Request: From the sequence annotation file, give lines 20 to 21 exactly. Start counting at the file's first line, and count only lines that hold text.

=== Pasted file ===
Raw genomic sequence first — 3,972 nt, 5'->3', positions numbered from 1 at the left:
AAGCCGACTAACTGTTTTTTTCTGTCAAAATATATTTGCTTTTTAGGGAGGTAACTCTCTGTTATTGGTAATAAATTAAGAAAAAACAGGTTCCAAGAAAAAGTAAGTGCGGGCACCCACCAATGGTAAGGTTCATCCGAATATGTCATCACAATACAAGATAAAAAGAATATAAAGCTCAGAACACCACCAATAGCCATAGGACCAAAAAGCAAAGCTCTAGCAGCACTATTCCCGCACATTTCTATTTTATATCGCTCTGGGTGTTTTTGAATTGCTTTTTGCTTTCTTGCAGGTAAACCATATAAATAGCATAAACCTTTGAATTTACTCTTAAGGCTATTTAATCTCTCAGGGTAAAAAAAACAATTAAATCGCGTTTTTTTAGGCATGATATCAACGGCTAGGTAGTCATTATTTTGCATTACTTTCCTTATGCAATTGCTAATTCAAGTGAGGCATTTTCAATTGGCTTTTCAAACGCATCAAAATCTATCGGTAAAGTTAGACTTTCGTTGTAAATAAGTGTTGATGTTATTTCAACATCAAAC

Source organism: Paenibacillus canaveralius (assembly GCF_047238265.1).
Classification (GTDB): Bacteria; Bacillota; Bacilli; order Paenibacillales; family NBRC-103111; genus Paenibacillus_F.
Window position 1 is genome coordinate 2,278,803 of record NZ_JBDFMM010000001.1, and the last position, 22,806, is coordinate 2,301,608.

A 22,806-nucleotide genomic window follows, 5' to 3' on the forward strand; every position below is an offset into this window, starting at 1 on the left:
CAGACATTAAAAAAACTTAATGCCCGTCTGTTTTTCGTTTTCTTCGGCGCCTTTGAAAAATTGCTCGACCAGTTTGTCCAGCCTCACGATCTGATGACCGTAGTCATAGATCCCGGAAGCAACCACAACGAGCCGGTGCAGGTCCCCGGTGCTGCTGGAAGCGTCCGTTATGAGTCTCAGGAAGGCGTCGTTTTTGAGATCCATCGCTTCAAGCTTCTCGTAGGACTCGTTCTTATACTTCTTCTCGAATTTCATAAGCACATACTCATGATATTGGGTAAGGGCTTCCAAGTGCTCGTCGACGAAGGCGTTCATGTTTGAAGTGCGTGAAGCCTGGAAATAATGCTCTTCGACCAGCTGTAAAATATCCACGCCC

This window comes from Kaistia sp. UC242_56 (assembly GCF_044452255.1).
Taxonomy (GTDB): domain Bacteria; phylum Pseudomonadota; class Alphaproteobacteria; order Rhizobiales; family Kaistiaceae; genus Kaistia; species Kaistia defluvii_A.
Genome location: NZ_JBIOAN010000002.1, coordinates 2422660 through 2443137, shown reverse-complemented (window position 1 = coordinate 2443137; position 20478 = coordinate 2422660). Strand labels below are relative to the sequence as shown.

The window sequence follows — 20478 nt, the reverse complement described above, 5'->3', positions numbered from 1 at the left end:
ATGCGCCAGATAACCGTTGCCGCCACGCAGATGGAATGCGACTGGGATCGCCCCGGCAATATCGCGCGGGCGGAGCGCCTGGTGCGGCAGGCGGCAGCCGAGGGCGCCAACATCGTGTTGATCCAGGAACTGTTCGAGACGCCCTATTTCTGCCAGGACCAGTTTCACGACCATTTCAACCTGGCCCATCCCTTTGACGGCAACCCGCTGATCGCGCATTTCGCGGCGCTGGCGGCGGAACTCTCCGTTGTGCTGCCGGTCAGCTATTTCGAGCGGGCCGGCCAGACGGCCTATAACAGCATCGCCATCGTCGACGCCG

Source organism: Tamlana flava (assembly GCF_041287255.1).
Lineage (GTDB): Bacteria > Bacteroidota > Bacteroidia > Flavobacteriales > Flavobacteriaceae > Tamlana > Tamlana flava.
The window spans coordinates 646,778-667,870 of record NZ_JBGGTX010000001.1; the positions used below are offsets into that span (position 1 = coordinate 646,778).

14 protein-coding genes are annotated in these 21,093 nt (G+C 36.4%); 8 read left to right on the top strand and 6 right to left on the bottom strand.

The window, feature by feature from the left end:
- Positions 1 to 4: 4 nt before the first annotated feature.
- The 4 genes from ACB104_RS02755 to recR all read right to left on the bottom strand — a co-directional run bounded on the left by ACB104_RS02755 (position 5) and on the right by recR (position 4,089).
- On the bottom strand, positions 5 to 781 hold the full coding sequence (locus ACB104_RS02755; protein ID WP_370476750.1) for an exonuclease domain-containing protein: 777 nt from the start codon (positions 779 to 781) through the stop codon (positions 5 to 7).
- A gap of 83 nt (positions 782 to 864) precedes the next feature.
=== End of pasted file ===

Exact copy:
- On the bottom strand, positions 5 to 781 hold the full coding sequence (locus ACB104_RS02755; protein ID WP_370476750.1) for an exonuclease domain-containing protein: 777 nt from the start codon (positions 779 to 781) through the stop codon (positions 5 to 7).
- A gap of 83 nt (positions 782 to 864) precedes the next feature.